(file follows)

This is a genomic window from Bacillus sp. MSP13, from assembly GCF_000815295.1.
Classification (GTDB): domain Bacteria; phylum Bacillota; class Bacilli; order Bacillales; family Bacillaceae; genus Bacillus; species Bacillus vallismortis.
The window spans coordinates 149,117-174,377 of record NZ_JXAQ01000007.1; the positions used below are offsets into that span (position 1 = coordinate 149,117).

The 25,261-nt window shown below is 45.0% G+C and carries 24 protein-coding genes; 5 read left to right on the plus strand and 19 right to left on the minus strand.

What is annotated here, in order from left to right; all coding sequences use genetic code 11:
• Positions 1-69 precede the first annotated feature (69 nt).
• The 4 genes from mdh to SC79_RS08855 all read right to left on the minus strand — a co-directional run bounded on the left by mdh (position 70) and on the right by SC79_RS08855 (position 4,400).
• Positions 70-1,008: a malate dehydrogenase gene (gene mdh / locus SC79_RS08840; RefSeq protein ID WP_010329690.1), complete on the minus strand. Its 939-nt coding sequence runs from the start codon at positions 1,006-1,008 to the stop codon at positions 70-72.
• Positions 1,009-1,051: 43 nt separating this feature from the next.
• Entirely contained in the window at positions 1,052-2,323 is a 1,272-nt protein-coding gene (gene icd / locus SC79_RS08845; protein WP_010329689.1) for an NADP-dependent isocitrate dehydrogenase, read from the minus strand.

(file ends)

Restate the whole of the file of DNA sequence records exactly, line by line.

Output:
This is a genomic window from Bacillus sp. MSP13, from assembly GCF_000815295.1.
Classification (GTDB): domain Bacteria; phylum Bacillota; class Bacilli; order Bacillales; family Bacillaceae; genus Bacillus; species Bacillus vallismortis.
The window spans coordinates 149,117-174,377 of record NZ_JXAQ01000007.1; the positions used below are offsets into that span (position 1 = coordinate 149,117).

The 25,261-nt window shown below is 45.0% G+C and carries 24 protein-coding genes; 5 read left to right on the plus strand and 19 right to left on the minus strand.

What is annotated here, in order from left to right; all coding sequences use genetic code 11:
• Positions 1-69 precede the first annotated feature (69 nt).
• The 4 genes from mdh to SC79_RS08855 all read right to left on the minus strand — a co-directional run bounded on the left by mdh (position 70) and on the right by SC79_RS08855 (position 4,400).
• Positions 70-1,008: a malate dehydrogenase gene (gene mdh / locus SC79_RS08840; RefSeq protein ID WP_010329690.1), complete on the minus strand. Its 939-nt coding sequence runs from the start codon at positions 1,006-1,008 to the stop codon at positions 70-72.
• Positions 1,009-1,051: 43 nt separating this feature from the next.
• Entirely contained in the window at positions 1,052-2,323 is a 1,272-nt protein-coding gene (gene icd / locus SC79_RS08845; protein WP_010329689.1) for an NADP-dependent isocitrate dehydrogenase, read from the minus strand.